Just over the Ponte Santa Lucia is Mercato di Ortigia, the island’s outdoor market. You’d expect to find the market on Via Mercato, Market Street, but no, that’s just a taste. Via Mercato is mostly tents and carts piled with cheap clothing; hats, scarves, socks, and if you’re there at the end of December, red underwear. Sicilians must don a pair of red underwear on New Year’s Eve to guarantee good luck in the upcoming annum. Turn the corner to Via Emmanuele de Benedictis and the full brunt of Sicilian street life hits you in the face.
Crowds of shoppers, locals stocking up, chefs planning their menu, a sprinkling of tourists taking selfies jam the street. Vendors, anxious for business, shout at no one and everyone, telling the world that theirs is the best tomatoes or cuttlefish or pears or peppers. A seafood hawker brings in customers by singing Verdi arias, half a swordfish in front of him. He’ll happily chop a piece of the freshly caught sea creature to your specifications.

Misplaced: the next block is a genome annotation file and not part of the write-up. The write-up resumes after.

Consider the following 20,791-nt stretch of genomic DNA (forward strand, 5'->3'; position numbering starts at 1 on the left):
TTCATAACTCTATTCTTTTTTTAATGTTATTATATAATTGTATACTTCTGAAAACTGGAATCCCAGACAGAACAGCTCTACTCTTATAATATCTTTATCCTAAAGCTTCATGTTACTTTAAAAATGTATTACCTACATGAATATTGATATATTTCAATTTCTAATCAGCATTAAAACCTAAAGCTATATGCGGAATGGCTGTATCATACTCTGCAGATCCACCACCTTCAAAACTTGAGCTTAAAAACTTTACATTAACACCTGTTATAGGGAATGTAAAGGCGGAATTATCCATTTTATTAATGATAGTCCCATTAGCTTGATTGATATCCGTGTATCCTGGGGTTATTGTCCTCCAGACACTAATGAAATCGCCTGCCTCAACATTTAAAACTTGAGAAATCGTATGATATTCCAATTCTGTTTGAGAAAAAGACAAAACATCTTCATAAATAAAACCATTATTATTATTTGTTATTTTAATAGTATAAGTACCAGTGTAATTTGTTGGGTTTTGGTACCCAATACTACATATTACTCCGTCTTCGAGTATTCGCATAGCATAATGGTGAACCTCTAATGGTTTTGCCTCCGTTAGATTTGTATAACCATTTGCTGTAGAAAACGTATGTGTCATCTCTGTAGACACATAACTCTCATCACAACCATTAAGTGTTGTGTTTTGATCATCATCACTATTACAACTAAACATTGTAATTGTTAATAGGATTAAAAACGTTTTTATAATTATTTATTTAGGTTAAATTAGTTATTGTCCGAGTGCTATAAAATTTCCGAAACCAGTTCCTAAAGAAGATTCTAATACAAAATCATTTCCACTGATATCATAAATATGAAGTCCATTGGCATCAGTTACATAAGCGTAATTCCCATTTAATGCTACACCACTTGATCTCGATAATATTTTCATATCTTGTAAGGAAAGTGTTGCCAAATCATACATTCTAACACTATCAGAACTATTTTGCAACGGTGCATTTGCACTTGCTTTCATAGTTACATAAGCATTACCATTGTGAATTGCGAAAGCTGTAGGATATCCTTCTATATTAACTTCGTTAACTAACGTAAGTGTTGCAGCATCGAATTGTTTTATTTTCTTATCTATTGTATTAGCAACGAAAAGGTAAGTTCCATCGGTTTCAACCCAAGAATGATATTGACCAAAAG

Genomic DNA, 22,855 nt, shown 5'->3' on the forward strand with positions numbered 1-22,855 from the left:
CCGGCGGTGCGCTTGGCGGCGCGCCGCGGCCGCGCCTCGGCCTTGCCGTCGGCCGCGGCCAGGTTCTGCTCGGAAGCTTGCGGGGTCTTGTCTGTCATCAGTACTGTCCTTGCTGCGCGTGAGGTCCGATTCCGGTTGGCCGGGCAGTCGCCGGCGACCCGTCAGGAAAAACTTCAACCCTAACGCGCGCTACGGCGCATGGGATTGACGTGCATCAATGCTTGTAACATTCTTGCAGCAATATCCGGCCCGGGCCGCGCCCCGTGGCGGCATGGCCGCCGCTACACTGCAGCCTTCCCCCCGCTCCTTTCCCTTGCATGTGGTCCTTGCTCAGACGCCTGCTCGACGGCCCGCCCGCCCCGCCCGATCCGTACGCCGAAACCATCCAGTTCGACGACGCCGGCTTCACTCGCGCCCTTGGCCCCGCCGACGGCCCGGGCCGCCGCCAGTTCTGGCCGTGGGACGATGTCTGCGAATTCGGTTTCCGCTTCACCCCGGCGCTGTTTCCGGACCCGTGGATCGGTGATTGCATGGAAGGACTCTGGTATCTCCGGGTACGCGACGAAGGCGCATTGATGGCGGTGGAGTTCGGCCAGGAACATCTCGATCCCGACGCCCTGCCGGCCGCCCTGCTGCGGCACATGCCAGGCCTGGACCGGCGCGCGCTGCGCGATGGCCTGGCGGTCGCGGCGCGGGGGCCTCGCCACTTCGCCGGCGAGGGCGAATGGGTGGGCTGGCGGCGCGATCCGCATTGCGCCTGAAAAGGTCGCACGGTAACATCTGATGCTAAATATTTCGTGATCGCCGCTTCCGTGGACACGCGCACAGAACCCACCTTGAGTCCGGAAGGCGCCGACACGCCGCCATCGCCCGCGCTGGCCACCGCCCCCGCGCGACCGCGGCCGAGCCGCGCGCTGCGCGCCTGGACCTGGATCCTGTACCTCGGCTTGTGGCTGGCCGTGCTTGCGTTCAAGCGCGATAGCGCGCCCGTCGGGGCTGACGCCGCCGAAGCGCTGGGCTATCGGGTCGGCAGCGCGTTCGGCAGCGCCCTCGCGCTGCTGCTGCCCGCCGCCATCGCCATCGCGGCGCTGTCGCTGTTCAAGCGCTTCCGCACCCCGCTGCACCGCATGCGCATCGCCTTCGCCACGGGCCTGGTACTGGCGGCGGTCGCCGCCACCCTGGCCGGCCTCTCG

Anything that can be pickled, brined, dried or powdered is on display. Tiny peppers, preserved in oil sit in huge vats waiting to be scooped into plastic bags. Spices of every conceivable variety are piled high, each topped with a large aluminum spoon. Chocolate, from nearby Modica, is flavored with nuts or fruit or even hot peppers. And then there’s the produce. By mid-summer, there’s still asparagus to be found as well as zucchini blossoms. But the fruit of summer is also on display. Peaches, plums, pears and a rainbow of figs from pale green to purple to deep, deep, black. And, speaking of black, there’s the olives. Tiny black Saracena olives bathing in salt water and Nocellara del Belice, Sicily’s most famous olive and dozens of other lesser known varieties.